Witch Hunt

At this very moment, a town somewhere is overrun with witches and is in desperate need of help. Or possibly they don’t need help at all, since in Witch Hunt the witches that have overrun the nameless town aren’t all that bad compared to the local sheriff, for example. They don’t really seem to have overrun the place, either, given that there’s maybe a dozen of them.


At this very moment, a town somewhere is overrun with witches and is in desperate need of help. Or possibly they don’t need help at all, since in Witch Hunt the witches that have overrun the nameless town aren’t all that bad compared to the local sheriff, for example. They don’t really seem to have overrun the place, either, given that there’s maybe a dozen of them.

Let me back up a little. Why it happens is a little vague, but a brother-sister team of witch hunters, Dominic and Agatha Damarus (Richard Chandler and Carver Riot) have just arrived in the aforementioned town. They’re helpfully labelled, with each of them wearing a leather jacket that says “Witch Hunter” on the back. Probably everyone just thinks they’re in the same biker gang. Anyway, they claim the local priest, Father James (Graham King) asked them to come, but he doesn’t know anything about it.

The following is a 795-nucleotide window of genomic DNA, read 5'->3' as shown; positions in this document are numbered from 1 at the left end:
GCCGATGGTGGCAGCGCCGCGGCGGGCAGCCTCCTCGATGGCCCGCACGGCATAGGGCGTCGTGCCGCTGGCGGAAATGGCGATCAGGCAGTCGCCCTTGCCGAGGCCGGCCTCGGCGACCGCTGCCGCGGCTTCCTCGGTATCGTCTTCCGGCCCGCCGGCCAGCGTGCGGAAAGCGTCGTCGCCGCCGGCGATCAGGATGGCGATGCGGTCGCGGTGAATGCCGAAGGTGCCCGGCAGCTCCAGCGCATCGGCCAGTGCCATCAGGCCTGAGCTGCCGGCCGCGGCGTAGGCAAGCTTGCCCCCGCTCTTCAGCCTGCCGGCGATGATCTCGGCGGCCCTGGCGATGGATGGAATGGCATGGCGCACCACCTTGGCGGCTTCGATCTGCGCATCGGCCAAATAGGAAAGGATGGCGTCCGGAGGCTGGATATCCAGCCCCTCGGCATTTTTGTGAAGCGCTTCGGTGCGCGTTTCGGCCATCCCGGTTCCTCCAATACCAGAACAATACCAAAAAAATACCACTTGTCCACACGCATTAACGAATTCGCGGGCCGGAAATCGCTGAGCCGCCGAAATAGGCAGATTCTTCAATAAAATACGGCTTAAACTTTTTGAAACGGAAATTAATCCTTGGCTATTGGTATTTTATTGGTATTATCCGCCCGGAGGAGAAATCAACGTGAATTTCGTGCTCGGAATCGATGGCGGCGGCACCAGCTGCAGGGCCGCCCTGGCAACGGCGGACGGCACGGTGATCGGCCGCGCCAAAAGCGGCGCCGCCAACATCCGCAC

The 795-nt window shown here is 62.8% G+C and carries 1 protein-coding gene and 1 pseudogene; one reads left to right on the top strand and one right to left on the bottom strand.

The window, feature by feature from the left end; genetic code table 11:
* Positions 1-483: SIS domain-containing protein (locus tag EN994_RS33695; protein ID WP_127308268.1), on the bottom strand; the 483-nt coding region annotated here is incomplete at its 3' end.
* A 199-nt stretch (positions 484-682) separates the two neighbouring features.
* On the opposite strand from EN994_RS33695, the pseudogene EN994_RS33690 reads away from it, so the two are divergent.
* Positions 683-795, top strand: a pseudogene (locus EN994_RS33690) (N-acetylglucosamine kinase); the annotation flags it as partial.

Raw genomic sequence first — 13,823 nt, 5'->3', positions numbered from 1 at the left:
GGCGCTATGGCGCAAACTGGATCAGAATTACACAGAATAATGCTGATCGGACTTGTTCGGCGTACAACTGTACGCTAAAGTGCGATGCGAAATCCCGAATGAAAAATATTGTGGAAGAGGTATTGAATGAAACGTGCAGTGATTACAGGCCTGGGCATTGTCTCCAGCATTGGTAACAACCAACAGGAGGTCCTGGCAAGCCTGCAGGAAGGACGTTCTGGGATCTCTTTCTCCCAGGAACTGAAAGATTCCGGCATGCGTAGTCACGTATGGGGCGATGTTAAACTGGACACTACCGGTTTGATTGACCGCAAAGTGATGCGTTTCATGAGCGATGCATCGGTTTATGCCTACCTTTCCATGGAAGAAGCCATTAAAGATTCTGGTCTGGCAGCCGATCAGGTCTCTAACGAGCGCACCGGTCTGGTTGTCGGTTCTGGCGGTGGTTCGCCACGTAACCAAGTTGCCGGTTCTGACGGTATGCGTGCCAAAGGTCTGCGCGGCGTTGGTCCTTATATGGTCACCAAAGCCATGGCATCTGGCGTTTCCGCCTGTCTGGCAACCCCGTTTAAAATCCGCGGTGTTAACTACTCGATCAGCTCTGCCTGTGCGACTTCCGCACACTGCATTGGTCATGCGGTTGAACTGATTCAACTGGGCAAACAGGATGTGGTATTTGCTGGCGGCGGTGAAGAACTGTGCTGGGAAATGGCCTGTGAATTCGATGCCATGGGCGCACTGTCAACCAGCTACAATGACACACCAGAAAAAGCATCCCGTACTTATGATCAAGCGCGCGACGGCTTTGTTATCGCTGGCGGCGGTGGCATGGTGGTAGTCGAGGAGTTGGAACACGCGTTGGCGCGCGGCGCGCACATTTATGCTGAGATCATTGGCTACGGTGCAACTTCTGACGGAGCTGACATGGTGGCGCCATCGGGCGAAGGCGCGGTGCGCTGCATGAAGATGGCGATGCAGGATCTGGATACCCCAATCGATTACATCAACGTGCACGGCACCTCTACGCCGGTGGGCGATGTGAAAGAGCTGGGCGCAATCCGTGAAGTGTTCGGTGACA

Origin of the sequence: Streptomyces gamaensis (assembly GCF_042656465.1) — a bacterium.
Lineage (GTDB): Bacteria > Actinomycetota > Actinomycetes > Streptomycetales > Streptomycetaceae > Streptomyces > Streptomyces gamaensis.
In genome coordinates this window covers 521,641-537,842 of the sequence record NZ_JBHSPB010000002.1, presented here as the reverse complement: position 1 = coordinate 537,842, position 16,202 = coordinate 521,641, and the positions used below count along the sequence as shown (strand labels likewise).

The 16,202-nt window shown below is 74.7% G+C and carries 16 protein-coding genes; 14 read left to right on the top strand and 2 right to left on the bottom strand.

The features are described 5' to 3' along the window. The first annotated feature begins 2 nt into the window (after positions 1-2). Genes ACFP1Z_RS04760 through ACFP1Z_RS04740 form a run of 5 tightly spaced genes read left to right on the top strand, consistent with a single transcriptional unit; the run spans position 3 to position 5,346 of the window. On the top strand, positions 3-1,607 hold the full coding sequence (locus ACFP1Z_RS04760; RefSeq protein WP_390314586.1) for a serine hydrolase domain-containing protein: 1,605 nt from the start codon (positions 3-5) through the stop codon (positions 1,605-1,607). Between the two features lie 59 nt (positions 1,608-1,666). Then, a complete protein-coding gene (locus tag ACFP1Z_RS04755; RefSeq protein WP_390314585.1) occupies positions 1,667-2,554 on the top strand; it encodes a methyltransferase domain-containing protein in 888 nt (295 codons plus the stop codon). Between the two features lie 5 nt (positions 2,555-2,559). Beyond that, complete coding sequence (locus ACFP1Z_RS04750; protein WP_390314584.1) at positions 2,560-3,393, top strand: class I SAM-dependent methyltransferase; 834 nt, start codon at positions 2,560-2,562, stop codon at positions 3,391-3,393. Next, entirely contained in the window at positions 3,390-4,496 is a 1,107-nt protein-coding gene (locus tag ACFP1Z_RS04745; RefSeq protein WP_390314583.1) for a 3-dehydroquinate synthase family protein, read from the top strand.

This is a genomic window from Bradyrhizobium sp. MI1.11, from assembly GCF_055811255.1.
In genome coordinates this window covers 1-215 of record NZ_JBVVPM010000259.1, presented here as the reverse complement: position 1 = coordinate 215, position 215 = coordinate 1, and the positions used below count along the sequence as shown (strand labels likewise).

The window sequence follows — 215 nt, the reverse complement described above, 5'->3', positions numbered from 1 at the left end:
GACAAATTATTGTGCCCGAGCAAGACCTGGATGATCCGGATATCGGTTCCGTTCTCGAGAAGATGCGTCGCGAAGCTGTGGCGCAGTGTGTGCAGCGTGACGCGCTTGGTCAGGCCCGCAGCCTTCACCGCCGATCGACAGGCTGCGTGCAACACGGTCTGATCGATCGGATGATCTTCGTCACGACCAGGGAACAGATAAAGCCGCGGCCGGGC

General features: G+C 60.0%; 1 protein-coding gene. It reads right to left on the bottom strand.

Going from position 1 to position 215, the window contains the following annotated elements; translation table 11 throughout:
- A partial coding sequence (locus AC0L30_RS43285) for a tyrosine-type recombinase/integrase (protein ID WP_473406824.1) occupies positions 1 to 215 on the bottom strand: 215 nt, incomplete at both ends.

If there’s a decent person in this movie it’s Father James, but he’s still got issues. He’s lost his faith, for one thing, and since this reached a crisis in the middle of an exorcism it was a pretty dramatic loss. The possessed girl has since died, leaving Father James struggling with guilt. Meanwhile, the local sheriff (Tony Ramos Wright) has made it his mission to harass Father James about everything from the dead girl to the fact that Father James is gay. So is the sheriff, but he hates himself just as much as he hates any other homosexual, so I guess it works out? His name is Tormada. Not Torquemada, just Tormada.

Oh, and there are some witches. They sacrifice a guy early on, but as far as I can tell their body count is nowhere near that of the witch-hunting siblings, or even the sheriff’s. The leader of the witches, Morrigan (Lilith Astaroth, an eminently suitable name for the role), makes a lot of creepy threats and laughs far too much, but at least she’s up front about her evil. There are a lot of vile people in this town, so singling her and her coven out seems a little harsh. I don’t know, maybe the witches caused the vile people somehow? The film is less than an hour and feels awfully rushed so it’s hard to be sure about some of the details.

In other words, the movie throws you into the deep end and doesn’t do a whole lot to help you out. There’s a lot of random sex and violence if you’re into that sort of thing, but not a great deal of plot or even much witch hunting except at the very end. Before that Dominic, at least, seems to get along with the witches perhaps a little too well. Of course, he also gets along with his sister a little too well, if you see what I mean, so maybe that’s just his way. The entire movie is more a series of vaguely connected scenes than anything else, and scenes that are often on the gory side to boot. But if you’re into suspending all your disbelief and settling back to watch a sexploitation horror flick that sometimes feels a bit like a western, you’re all set.